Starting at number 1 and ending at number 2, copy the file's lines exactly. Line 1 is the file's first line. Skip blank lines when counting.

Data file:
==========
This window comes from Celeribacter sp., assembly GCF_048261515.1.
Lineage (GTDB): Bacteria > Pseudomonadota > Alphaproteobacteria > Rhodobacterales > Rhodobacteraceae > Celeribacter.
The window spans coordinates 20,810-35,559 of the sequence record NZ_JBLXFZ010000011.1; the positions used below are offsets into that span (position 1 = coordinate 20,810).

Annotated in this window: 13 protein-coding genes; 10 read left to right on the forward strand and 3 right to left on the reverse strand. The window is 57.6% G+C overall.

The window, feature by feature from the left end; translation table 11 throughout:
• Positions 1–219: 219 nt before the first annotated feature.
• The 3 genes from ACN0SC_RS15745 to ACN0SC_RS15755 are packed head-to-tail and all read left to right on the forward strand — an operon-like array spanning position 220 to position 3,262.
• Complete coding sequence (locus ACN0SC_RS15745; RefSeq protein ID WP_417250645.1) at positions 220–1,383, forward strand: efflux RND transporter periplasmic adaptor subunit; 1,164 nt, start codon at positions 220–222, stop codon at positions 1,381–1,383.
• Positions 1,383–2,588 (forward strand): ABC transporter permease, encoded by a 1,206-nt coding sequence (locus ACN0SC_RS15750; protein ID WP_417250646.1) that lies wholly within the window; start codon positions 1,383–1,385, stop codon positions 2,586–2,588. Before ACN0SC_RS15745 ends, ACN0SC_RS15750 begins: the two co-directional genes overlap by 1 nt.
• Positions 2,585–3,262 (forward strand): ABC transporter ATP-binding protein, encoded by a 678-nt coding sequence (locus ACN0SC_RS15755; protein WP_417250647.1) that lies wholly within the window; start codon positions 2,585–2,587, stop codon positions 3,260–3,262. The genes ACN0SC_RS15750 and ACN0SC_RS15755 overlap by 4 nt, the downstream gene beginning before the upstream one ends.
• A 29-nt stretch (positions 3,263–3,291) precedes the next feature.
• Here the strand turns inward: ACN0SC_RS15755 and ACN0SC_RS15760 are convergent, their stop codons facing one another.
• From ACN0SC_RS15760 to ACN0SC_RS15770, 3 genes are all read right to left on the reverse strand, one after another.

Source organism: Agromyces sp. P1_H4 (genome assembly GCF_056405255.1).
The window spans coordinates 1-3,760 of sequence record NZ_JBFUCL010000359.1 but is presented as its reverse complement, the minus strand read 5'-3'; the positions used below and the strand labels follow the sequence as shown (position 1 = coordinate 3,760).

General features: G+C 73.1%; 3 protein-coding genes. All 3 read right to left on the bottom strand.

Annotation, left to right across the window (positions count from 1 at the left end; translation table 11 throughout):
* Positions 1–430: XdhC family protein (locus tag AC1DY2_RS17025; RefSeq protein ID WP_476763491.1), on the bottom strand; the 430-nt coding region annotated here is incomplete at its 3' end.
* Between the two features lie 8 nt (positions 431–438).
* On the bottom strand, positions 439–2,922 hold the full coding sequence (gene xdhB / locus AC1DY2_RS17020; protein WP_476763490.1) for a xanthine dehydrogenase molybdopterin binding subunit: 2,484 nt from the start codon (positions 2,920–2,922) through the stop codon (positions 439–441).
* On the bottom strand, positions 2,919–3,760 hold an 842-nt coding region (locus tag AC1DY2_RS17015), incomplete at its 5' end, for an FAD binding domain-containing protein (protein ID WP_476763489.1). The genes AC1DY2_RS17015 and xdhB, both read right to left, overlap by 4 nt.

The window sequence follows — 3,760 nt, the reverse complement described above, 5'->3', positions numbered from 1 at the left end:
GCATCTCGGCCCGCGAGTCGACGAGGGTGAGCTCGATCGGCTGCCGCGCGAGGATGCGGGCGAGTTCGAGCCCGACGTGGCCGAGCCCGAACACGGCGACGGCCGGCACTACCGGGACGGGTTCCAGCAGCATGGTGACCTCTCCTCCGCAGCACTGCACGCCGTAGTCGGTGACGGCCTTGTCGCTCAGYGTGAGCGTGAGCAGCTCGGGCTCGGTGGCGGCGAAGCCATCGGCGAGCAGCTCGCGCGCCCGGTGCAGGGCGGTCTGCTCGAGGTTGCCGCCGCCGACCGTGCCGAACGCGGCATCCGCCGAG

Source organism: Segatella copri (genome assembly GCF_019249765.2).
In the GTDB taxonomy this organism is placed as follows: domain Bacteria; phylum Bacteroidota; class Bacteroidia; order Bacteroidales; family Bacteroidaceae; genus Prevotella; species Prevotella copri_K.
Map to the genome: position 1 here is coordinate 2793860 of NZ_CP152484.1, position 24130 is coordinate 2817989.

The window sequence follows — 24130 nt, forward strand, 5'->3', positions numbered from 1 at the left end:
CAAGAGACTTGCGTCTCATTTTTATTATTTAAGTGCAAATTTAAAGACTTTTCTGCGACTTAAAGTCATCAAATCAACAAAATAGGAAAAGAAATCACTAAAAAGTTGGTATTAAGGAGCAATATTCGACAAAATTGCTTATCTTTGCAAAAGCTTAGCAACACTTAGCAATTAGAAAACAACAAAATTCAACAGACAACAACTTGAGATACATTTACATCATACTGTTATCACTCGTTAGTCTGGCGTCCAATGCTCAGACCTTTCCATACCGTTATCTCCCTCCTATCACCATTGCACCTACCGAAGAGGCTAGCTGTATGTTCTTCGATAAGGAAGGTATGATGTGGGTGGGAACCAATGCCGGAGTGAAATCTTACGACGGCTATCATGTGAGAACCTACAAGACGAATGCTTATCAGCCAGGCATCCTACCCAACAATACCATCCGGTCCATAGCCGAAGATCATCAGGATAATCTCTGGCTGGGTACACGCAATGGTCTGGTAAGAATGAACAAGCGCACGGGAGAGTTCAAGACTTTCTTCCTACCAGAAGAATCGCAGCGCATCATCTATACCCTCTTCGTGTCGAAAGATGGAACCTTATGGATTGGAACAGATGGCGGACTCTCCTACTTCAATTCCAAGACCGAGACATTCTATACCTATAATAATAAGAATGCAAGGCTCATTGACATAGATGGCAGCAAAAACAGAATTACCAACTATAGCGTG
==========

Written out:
This window comes from Celeribacter sp., assembly GCF_048261515.1.
Lineage (GTDB): Bacteria > Pseudomonadota > Alphaproteobacteria > Rhodobacterales > Rhodobacteraceae > Celeribacter.